The Journal The Authority on Global Business in Japan

The American Chamber of Commerce in Japan (ACCJ) honored Atsushi “Andy” Saito as the 2017 Person of the Year at an event on March 20 at Tokyo American Club. After an overview of the history of the award by ACCJ Financial Services Forum Chair Andrew Conrad, ACCJ Chairman Christopher LaFleur welcomed Saito to the stage with a warm introduction.

“It is my distinct honor and pleasure to introduce Mr. Andy Saito, our 2017 recipient of the ACCJ Person of the Year award,” said LaFleur, welcoming the commissioner of the Nippon Professional Baseball Organization and senior fellow at KKR Global Institute, which is part of leading global investment company Kohlberg Kravis Roberts & Co. L.P.

“The ACCJ presents its Person of the Year award to individuals who have significantly impacted the global business environment in Japan. Our 2017 recipient could not be more emblematic of this,” said LaFleur. “Today we are honoring Andy for his contributions to the Japanese financial market and the Japanese economy overall as president and chief executive officer of Japan Exchange Group.”

In his acceptance speech, Saito talked about how inefficiency, stagnant growth, and aversion to change can affect Japan’s future, and how the Tokyo Global Financial Center Promotion Council is working to promote the city as one of the world’s top financial centers. He highlighted the critical changes Japan must make to overcome the issues it is facing, increase competitiveness, and promote future growth.

COMPETE
For the past two decades, Japan has fallen short against global rivals. But, a turning point has been reached, Saito said, and the gap in productivity per hour worked between Japan and the United States has grown to an astonishing 31 percent. The profit margin of Japanese manufacturers, which has long lagged that of US counter­parts, has worsened by two or even three times.

“Japan has, unfortunately, failed in its efforts to implement ways to improve productivity and international competitiveness,” said Saito. He explained that, while Japanese companies invented or developed many of the technologies that now dominate the global electronics industry, they have not been successful in commercializing these great inventions.

An example given is the lithium-ion battery, which was invented by professor Akira Yoshino of Asahi Kasei Corporation. The QR code, created by Aichi Prefecture-based Denso Wave Incorporated, is another example.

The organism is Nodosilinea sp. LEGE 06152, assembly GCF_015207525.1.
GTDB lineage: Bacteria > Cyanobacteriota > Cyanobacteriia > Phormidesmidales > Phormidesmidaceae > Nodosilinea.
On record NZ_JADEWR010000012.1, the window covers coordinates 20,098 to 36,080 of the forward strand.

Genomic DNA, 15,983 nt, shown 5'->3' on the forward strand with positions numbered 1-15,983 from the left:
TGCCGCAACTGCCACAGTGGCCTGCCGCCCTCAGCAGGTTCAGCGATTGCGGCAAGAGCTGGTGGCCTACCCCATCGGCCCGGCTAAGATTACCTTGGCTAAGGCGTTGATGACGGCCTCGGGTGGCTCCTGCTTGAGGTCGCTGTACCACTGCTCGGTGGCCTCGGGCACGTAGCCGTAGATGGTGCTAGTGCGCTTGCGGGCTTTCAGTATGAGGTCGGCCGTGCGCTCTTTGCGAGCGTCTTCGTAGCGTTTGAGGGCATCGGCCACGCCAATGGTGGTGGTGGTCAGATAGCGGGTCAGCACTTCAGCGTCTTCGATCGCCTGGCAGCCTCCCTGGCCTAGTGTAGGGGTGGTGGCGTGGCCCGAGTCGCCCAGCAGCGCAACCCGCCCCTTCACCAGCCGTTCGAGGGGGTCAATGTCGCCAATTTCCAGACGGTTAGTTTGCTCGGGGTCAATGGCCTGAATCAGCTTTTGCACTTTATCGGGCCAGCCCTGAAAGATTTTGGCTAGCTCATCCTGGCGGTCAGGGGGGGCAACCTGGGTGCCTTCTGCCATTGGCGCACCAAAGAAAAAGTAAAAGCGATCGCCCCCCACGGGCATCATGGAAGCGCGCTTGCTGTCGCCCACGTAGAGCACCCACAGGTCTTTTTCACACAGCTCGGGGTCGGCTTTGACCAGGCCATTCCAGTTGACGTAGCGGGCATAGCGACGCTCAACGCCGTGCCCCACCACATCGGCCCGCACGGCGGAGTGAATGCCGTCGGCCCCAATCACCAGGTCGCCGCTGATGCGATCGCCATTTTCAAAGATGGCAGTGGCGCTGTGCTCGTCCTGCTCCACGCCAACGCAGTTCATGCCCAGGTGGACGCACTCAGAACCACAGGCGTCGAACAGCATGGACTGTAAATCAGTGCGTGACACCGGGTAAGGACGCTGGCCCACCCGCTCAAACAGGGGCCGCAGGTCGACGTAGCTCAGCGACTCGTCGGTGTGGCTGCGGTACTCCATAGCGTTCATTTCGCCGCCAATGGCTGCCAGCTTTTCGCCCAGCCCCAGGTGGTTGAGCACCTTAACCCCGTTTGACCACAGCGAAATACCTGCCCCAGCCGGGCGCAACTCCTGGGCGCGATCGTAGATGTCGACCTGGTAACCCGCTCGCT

The continued success of these companies, Saito said, can be credited to good management capabilities and the business knowledge of their managers. But, by keeping to traditional ways that incorporate diversified values and globalization only to a limited extent, Japanese companies have cut themselves off from the rest of the world.

REFORM
When Saito became president and CEO of the Tokyo Stock Exchange, he learned that investors abroad were not attracted to Japanese stocks—mainly due to low return on equity (ROE) and ambiguous corporate governance.

“Japan must change and disrupt the tra­ditional customs, way of thinking, system, etc. We don’t have time [to waste],” he urged. To be truly competitive in the global arena, Japanese companies must live up to the valuations and expectations of the financial market, where portfolio selection is based on peer comparisons on a global scale.

Often stated as the persistent weakness of Japanese companies, efficient capital use—especially improved ROE—is the key to winning confidence from the market. Aware of this, Saito has devoted himself to tackling the challenge that has been left untouched for too long in Japanese business circles: reforming corporate governance to improve the capital efficiency of Japanese companies and their enterprise value.

CHALLENGE
With Saito’s help and continuous dedica­tion, things are moving forward and strong advice concerning these issues is becoming available. “The actual amend­ment of the Companies Act and the intro­duction of the Corporate Governance Code and Stewardship Code come across as new guidance for Japanese corporate managers,” Saito said. He optimistically observed that Japan’s move to address corporate governance seems like a miraculous turn of events.

Returning to the Tokyo Global Financial Center Promotion Council, Saito outlined how he and other members have dis­cussed ways to transform Tokyo into a financial center and revitalize growth. He said they will continue to raise awareness and understanding of the codes, and highlight efforts by listed companies to achieve the stated goals through growth-oriented governance.

Recommendations for achieving these goals include improvements to Tokyo’s business and living environ­ment, launching platforms for English-language consulting and tax incentives, finding measures to attract overseas financial companies, and empha­sizing customer-oriented business practices.

In response to rapid technological changes around the world, Saito and his colleagues advise the Tokyo Metropolitan Government to change the labor laws, which at the moment are very in­flexible and based on a seniority system. To implement a white-collar exemption to the labor laws covering overtime work within metropolitan Tokyo, Saito recommends utilizing the tokku framework that recognizes the functional labor structure and dynamic nature of global financial services. Today, Japan is facing a rapidly aging and declining population; and Saito said that, although it will require considerable time, talent, and financial commitment, it is crucial that the country address these time-consuming challenges. “Without painful challenges, we cannot survive for the future.”

Mona Ivinskis is a writer at Custom Media, publisher of The ACCJ Journal.